It was still dark when Quinn Boyle took his first steps into the water on the southern shores of Lake Taupō last Wednesday.
The clock said 4am, cloud cover meant it would be another three hours before the sun came out and Quinn, from Ōtamarākau, wouldn't leave the water for another 13 hours and 46 minutes.
The 15-year-old's destination was Taupō itself - 40.2km away.
When he reached that destination, he became the second-youngest male to swim the full length of the lake.
Quinn was due to tackle the marathon swim last March, but Covid 19 restrictions prevented his attempt.
He says he felt nervous and excited, but confident, before the swim.
''I couldn't wait to get started,'' he says.
At the end he was sunburnt, but ''just happy really''.
The swim was overseen by Quinn's open water swim coach Sheryl McLay and open water swimming legend and swim guide Philip Rush, who specialises in guiding swimmers attempting the Taupō swim and Cook Strait crossing. Both have first-hand experience of the lake swim, and Philip made a double crossing in 1985.
''For his age he swam incredibly well to cover the 40.2km,'' says Philip. ''Actually I think it was 41.6km with a few deviations.''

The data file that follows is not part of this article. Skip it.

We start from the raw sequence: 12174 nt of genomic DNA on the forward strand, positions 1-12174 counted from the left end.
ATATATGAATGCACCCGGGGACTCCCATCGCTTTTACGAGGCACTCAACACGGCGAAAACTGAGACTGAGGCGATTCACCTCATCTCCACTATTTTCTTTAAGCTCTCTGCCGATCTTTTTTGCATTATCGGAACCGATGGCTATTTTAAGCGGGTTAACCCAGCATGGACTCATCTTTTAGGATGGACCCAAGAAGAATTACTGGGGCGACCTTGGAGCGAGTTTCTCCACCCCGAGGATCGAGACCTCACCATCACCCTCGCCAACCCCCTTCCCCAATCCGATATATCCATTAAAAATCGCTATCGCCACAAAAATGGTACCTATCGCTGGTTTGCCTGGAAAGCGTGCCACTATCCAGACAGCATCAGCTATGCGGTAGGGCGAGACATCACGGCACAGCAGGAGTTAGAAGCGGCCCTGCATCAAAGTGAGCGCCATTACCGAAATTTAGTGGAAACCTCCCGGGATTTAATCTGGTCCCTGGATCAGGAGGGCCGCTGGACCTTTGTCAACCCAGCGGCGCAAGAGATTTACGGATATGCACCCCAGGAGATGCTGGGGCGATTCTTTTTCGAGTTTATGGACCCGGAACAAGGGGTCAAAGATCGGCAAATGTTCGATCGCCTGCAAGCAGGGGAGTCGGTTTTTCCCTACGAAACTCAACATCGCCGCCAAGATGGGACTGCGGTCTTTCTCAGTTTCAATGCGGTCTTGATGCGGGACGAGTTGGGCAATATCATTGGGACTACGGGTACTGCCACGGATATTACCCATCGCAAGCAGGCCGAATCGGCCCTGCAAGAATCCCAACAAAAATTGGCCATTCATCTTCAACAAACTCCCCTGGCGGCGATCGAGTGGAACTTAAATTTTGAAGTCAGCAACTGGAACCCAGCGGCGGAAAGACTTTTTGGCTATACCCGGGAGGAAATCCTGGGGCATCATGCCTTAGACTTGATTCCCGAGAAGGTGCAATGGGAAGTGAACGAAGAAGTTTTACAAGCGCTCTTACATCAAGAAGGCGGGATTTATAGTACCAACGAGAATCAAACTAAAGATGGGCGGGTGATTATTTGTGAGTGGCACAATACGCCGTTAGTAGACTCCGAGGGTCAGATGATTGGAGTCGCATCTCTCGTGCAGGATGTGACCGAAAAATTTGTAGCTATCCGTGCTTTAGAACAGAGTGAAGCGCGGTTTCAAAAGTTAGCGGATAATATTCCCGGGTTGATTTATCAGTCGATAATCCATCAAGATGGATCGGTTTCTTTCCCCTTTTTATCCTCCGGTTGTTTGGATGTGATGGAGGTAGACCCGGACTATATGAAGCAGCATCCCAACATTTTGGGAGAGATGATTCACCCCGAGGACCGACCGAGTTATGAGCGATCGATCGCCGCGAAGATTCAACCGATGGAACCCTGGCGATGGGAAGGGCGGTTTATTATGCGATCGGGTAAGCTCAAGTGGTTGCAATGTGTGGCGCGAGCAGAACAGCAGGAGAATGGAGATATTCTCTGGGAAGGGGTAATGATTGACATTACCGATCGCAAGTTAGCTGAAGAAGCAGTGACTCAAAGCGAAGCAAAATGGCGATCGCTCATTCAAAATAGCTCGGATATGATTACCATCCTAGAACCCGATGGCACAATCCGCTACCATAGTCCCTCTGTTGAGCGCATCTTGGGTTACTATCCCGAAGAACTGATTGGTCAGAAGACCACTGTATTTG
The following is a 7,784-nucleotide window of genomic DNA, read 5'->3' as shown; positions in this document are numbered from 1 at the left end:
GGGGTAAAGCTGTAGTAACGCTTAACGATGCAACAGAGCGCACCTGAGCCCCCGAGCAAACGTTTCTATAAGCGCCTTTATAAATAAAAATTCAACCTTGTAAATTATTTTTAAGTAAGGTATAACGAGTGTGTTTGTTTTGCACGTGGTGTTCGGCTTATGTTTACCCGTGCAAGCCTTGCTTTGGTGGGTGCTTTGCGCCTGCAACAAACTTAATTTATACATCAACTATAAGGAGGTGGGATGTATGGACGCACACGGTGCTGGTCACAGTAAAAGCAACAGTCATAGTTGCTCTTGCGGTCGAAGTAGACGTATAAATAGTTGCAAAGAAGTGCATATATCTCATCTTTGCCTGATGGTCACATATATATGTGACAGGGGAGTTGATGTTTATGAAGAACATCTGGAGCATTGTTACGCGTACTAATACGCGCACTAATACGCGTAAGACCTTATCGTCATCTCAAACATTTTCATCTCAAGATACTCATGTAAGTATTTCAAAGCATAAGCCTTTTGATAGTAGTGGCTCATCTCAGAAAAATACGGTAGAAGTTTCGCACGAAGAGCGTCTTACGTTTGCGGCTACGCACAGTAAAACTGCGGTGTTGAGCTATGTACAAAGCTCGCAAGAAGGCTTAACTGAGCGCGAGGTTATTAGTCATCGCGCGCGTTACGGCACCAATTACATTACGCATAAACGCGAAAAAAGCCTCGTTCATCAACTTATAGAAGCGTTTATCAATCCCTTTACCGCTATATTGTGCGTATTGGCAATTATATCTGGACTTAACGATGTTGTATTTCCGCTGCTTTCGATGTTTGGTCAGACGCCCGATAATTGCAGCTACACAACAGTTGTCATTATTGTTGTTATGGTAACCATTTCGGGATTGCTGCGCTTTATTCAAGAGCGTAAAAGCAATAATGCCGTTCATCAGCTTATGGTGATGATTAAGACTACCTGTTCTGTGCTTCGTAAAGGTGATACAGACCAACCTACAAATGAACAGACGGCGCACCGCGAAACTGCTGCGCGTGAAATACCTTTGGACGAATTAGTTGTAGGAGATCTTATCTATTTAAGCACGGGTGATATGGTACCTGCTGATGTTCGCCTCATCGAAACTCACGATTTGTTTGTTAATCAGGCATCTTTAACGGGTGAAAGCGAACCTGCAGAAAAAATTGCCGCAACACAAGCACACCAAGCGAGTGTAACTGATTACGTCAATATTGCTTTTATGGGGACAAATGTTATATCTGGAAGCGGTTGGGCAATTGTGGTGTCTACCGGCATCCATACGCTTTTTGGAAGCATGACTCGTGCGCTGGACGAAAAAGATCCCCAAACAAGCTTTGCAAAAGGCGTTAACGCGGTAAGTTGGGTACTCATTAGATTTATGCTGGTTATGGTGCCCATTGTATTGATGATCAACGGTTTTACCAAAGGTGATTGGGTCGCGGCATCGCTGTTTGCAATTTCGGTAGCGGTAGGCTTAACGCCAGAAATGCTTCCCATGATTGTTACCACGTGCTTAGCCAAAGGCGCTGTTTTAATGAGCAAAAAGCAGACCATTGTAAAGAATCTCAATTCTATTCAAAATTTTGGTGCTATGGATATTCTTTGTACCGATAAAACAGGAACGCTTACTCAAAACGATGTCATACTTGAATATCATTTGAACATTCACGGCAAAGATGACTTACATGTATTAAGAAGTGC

Philip says Quinn showed maturity beyond his years.
''He swam it without any complaints - he just got on with his job. We had a game plan before we started. It's a very large body of water and we just wanted to get on and get the job done and he did that to perfection.''
For the final 6km Quinn stepped up his efforts, with Philip's encouragement.
''He got better technique-wise and that made him go faster,'' says Philip.
Keeping energy levels up is one of the keys to success and Quinn ate and drank electrolyte drinks, energy gels and peanut butter sandwiches. But at each refuelling, he was not allowed to touch the support craft.
Sheryl says it takes ''intestinal fortitude'' to complete the swim.
''There are two things you need to do. The first is have the base fitness, strength and endurance, and you can only get that from doing some big miles in the pool, and the other side of it is learning to swim in the open water.''
As part of his training, Quinn swam from Moutohora (Whale) Island to Whakatāne Heads in early December and did an eight-hour double crossing of Lake Rotoiti later in the month.
''He showed maturity and he's done something you certainly wouldn't expect of a 15-year-old,'' says Sheryl.
While Quinn took an impressive sixth place in the 10km event at the New Zealand Open Swimming Championships this year, his interest lies in solo swims, with crossing Cook Strait one of his goals.
Both he and Philip say that could be some time off. Being prepared to swim in much colder water is one of the challenges of the crossing.
''He's still very slight and we don't do these things in wetsuits,'' says Philip, ''so we've got some work to do on that, but it's something we can build on.''
One of the reasons for doing the swim was to raise money for his former school Ōtamarākau, which missed out on its annual fundraising fishing competition last year.
Money can be donated via a givealittle page. Other money raised by the swim will go to the Cancer Society.